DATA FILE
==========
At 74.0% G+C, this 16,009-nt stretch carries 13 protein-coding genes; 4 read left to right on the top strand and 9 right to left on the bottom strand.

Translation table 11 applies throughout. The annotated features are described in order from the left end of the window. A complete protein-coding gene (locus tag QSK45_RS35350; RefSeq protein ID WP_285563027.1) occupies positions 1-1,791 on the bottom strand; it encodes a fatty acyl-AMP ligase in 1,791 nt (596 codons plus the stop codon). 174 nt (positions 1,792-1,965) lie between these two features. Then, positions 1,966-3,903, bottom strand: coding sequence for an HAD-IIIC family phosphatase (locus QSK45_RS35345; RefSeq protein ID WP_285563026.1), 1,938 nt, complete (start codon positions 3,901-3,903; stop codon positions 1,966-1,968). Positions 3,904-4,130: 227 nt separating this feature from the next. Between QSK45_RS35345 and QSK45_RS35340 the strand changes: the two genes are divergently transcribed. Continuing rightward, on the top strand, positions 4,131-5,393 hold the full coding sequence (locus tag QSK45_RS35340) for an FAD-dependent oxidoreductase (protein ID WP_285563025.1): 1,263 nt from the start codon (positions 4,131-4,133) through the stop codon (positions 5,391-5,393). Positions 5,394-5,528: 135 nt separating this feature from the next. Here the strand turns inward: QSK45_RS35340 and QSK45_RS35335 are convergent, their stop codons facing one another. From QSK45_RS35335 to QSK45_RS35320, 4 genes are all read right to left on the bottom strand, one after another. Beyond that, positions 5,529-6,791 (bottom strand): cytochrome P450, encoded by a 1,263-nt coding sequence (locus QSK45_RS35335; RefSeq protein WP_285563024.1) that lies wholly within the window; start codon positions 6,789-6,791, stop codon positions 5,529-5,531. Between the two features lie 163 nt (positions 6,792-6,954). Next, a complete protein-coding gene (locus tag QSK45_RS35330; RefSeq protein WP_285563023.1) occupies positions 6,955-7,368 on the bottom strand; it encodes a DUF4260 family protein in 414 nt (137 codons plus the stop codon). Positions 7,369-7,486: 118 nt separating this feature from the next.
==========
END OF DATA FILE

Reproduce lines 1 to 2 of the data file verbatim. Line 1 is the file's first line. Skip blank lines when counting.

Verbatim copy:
At 74.0% G+C, this 16,009-nt stretch carries 13 protein-coding genes; 4 read left to right on the top strand and 9 right to left on the bottom strand.

Translation table 11 applies throughout. The annotated features are described in order from the left end of the window. A complete protein-coding gene (locus tag QSK45_RS35350; RefSeq protein ID WP_285563027.1) occupies positions 1-1,791 on the bottom strand; it encodes a fatty acyl-AMP ligase in 1,791 nt (596 codons plus the stop codon). 174 nt (positions 1,792-1,965) lie between these two features. Then, positions 1,966-3,903, bottom strand: coding sequence for an HAD-IIIC family phosphatase (locus QSK45_RS35345; RefSeq protein ID WP_285563026.1), 1,938 nt, complete (start codon positions 3,901-3,903; stop codon positions 1,966-1,968). Positions 3,904-4,130: 227 nt separating this feature from the next. Between QSK45_RS35345 and QSK45_RS35340 the strand changes: the two genes are divergently transcribed. Continuing rightward, on the top strand, positions 4,131-5,393 hold the full coding sequence (locus tag QSK45_RS35340) for an FAD-dependent oxidoreductase (protein ID WP_285563025.1): 1,263 nt from the start codon (positions 4,131-4,133) through the stop codon (positions 5,391-5,393). Positions 5,394-5,528: 135 nt separating this feature from the next. Here the strand turns inward: QSK45_RS35340 and QSK45_RS35335 are convergent, their stop codons facing one another. From QSK45_RS35335 to QSK45_RS35320, 4 genes are all read right to left on the bottom strand, one after another. Beyond that, positions 5,529-6,791 (bottom strand): cytochrome P450, encoded by a 1,263-nt coding sequence (locus QSK45_RS35335; RefSeq protein WP_285563024.1) that lies wholly within the window; start codon positions 6,789-6,791, stop codon positions 5,529-5,531. Between the two features lie 163 nt (positions 6,792-6,954). Next, a complete protein-coding gene (locus tag QSK45_RS35330; RefSeq protein WP_285563023.1) occupies positions 6,955-7,368 on the bottom strand; it encodes a DUF4260 family protein in 414 nt (137 codons plus the stop codon). Positions 7,369-7,486: 118 nt separating this feature from the next.